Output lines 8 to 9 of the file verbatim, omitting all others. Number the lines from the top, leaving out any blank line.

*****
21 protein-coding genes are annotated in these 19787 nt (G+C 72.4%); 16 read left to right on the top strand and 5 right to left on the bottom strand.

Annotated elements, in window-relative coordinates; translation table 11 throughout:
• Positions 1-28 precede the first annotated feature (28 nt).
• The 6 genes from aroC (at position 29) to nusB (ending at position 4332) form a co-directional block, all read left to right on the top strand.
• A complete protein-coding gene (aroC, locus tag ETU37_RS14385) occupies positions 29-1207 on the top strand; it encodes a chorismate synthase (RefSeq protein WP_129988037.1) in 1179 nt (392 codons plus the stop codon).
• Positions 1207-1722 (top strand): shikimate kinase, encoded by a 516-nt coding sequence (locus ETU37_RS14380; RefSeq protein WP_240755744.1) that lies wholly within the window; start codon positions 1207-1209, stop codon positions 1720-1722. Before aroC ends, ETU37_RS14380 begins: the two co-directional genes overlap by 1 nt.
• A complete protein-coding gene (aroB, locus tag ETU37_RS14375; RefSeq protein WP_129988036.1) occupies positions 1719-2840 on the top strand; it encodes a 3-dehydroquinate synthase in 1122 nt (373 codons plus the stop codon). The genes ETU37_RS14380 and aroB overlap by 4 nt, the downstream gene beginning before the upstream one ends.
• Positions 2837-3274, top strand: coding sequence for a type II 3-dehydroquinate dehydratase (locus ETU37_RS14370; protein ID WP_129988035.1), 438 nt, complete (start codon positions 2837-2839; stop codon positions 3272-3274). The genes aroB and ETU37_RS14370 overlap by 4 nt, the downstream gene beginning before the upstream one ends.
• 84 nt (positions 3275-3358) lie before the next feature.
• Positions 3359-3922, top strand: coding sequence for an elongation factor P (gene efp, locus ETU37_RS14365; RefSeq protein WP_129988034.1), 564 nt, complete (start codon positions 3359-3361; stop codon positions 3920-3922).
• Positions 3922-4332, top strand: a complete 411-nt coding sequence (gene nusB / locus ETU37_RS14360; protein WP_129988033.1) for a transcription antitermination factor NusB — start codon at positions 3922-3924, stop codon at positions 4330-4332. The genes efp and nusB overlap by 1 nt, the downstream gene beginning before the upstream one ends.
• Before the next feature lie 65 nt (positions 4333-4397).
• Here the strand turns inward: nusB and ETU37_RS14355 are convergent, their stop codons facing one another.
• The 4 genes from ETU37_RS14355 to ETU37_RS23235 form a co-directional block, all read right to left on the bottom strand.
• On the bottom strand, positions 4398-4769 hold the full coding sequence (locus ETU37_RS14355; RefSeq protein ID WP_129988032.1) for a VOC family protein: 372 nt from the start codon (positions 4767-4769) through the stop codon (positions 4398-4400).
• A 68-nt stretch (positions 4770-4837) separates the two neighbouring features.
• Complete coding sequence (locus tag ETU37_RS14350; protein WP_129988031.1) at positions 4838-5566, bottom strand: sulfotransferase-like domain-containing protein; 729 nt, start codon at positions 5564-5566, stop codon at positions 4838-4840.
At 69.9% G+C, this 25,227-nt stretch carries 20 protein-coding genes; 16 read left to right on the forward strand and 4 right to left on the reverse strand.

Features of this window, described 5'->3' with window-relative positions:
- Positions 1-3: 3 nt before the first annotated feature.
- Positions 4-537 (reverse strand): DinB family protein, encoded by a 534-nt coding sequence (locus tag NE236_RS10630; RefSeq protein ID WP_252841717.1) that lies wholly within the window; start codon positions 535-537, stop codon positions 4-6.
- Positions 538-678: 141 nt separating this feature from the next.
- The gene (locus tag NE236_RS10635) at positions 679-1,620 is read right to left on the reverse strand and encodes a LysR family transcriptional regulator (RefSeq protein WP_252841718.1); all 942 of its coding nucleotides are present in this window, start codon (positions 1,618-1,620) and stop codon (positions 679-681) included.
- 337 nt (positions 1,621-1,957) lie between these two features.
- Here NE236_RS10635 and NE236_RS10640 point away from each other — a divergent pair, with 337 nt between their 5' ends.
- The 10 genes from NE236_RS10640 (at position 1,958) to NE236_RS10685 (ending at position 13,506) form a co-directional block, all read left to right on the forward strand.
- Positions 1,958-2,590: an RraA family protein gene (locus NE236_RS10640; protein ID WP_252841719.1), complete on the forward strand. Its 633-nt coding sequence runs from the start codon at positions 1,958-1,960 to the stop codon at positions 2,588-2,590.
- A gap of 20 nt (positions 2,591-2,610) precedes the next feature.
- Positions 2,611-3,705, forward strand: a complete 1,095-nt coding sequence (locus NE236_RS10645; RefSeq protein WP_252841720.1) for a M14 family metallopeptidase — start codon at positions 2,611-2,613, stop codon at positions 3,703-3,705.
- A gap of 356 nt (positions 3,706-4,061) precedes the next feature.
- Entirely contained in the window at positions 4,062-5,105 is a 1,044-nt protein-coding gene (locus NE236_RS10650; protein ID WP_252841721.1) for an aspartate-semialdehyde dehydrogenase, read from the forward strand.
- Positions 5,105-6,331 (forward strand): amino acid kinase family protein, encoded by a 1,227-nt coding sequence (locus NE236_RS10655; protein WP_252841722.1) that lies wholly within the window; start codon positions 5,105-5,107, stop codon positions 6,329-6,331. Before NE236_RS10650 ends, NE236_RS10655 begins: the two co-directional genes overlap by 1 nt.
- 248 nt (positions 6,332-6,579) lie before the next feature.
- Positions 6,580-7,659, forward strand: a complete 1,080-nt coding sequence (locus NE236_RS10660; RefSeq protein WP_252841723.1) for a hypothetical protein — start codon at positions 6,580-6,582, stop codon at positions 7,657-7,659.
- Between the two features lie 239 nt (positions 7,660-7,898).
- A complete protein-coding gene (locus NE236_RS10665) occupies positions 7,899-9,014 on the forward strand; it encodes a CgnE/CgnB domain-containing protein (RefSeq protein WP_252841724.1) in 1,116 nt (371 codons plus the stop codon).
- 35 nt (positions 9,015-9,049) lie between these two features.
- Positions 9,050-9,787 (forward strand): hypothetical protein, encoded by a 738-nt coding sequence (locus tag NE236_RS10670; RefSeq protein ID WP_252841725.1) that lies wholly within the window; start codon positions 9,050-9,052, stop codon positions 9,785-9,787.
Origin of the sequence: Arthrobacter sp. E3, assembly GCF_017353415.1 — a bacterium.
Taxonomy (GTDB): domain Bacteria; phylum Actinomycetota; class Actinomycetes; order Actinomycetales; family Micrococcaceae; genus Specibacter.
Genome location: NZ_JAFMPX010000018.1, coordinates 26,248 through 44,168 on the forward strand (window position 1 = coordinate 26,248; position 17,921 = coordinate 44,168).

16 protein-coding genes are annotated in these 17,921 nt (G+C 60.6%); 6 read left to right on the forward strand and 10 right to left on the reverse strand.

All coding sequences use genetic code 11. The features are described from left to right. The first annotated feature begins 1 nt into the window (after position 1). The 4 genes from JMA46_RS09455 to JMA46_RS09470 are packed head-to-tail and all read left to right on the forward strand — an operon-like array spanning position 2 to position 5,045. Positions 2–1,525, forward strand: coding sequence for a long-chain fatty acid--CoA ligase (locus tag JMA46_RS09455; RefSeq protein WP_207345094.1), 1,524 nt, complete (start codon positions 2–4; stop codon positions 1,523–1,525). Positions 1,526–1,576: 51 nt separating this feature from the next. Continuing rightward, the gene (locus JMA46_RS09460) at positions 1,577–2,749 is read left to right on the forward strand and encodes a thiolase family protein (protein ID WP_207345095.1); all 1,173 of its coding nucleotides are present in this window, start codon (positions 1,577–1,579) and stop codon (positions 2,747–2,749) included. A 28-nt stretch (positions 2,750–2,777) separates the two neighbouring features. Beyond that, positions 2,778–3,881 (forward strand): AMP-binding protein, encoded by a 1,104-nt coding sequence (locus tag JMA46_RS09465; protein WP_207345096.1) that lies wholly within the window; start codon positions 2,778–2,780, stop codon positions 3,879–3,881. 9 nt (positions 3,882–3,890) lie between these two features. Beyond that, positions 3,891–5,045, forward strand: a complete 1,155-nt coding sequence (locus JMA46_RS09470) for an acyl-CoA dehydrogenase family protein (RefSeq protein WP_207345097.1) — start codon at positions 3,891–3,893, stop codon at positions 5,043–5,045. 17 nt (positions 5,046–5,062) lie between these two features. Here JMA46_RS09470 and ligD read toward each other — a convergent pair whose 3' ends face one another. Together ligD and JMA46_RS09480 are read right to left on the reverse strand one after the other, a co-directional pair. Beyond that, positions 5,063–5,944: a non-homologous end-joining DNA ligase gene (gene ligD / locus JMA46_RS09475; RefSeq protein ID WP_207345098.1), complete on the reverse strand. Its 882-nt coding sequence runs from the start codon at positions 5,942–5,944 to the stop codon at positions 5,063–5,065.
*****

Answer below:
• Positions 2837-3274, top strand: coding sequence for a type II 3-dehydroquinate dehydratase (locus ETU37_RS14370; protein ID WP_129988035.1), 438 nt, complete (start codon positions 2837-2839; stop codon positions 3272-3274). The genes aroB and ETU37_RS14370 overlap by 4 nt, the downstream gene beginning before the upstream one ends.
• 84 nt (positions 3275-3358) lie before the next feature.